UNMISS hands over police posts in Western Equatoria to improve law and order

unmiss protection of civilians UNPOL law and order rule of law police post south sudan national police service

Local communities and police officers in Saura and Sakure, Western Equatoria, have a reason to be happy. UNMISS recently handed over two newly constructed police posts authorities here with the aim of boosting law and order. These were built under the mission's Quick Impact Projects programme. Photo by Felix Katie/UNMISS

25 Oct 2021

UNMISS hands over police posts in Western Equatoria to improve law and order

Felix Francis Katie

For the longest time, local police officers in remote Saura and Sakure, Western Equatoria, have been doing their best to maintain law and order in their respective administrative divisions by working under mango trees.

They had no detention facilities to hold suspects. Toilets were non-existent.

All that changed, thanks to two Quick Impact Projects spearheaded by the United Nations Mission in South Sudan (UNMISS).

These newly constructed police posts ensure that law enforcement personnel have adequate office spaces; prisoners can be held properly in cells without compromising their human rights and dignity; and there are proper hygiene facilities.

“I firmly believe that these police posts will promote rule of law and make community members feel safer,” averred Angelo Francis Ngindo, executive chief of Yambio municipality.

Mr. Ngindo’s views are further ratified by Major General James Monday Enoka, the state Police Commissioner. “UNMISS and the South Sudan Police Service have a very cooperative relationship. These police posts are living proof of the harmonious way in which we work together for the betterment of all communities. I urge our police officers to use these new facilities to restore their zeal and motivation for keeping all citizens safe,” he said.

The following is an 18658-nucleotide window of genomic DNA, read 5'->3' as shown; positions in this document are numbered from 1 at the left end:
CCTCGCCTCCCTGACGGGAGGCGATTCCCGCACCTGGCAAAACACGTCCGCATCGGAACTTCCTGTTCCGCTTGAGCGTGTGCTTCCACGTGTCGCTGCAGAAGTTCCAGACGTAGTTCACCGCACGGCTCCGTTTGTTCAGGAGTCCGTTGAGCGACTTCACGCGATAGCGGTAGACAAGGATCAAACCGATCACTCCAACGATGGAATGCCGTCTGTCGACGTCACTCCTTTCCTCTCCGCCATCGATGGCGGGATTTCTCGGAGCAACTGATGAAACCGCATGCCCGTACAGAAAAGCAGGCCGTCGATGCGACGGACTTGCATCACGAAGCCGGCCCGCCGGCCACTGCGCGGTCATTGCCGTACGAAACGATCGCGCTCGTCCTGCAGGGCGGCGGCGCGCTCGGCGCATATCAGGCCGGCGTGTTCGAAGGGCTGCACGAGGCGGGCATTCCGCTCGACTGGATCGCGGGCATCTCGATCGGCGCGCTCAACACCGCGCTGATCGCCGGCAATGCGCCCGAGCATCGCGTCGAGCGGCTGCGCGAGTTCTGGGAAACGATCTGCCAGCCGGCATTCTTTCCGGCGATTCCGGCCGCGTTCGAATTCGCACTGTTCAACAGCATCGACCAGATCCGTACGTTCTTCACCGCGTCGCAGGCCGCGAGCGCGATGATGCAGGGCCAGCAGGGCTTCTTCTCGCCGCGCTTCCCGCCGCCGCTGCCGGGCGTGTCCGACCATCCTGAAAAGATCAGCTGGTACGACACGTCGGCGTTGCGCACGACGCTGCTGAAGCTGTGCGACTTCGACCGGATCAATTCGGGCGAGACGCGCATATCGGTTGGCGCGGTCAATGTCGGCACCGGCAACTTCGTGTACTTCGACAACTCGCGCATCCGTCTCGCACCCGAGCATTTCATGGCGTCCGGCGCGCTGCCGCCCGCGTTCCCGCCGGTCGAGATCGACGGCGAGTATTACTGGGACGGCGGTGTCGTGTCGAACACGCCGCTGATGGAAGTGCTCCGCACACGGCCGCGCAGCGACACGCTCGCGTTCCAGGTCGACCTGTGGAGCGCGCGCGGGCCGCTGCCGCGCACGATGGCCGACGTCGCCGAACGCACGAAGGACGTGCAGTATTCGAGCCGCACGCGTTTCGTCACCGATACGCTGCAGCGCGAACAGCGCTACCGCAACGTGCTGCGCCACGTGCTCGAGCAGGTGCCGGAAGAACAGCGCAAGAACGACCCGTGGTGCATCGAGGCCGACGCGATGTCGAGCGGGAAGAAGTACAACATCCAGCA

These police posts also have spaces for women to come and report crimes without any fear. “In Sakure we as women suffer from sexually-motivated crimes frequently,” revealed Gloria Joseph, a women’s representative. “I believe that with this new police post, we will be able to report such crimes and perpetrators will get the justice they deserve,” she added.  

For Elia Richard Box, state Minister of Local Government and Law Enforcement these police posts are going to enhance peacebuilding. “Without peace, citizens cannot be free. Therefore, these police post do not only provide cells for suspects but are a way to bring peace to the people.  I consider these posts a peacebuilding asset.”   

At the handover ceremony, Christopher Murenga, Head of the UNMISS Field Office in Western Equatoria, emphasized the need for rule of law and cooperation among the citizens and law enforcement personnel. “I think the construction of these police posts will definitely improve security in the area while creating a safe space where communities and the police can shoulder the collective responsibility of maintaining law and order,” said Mr. Murenga.

UNMISS continues to implement similar projects in different parts of Western Equatoria state as part of the UN Peacekeeping mission’s support for durable peace and protection of civilians.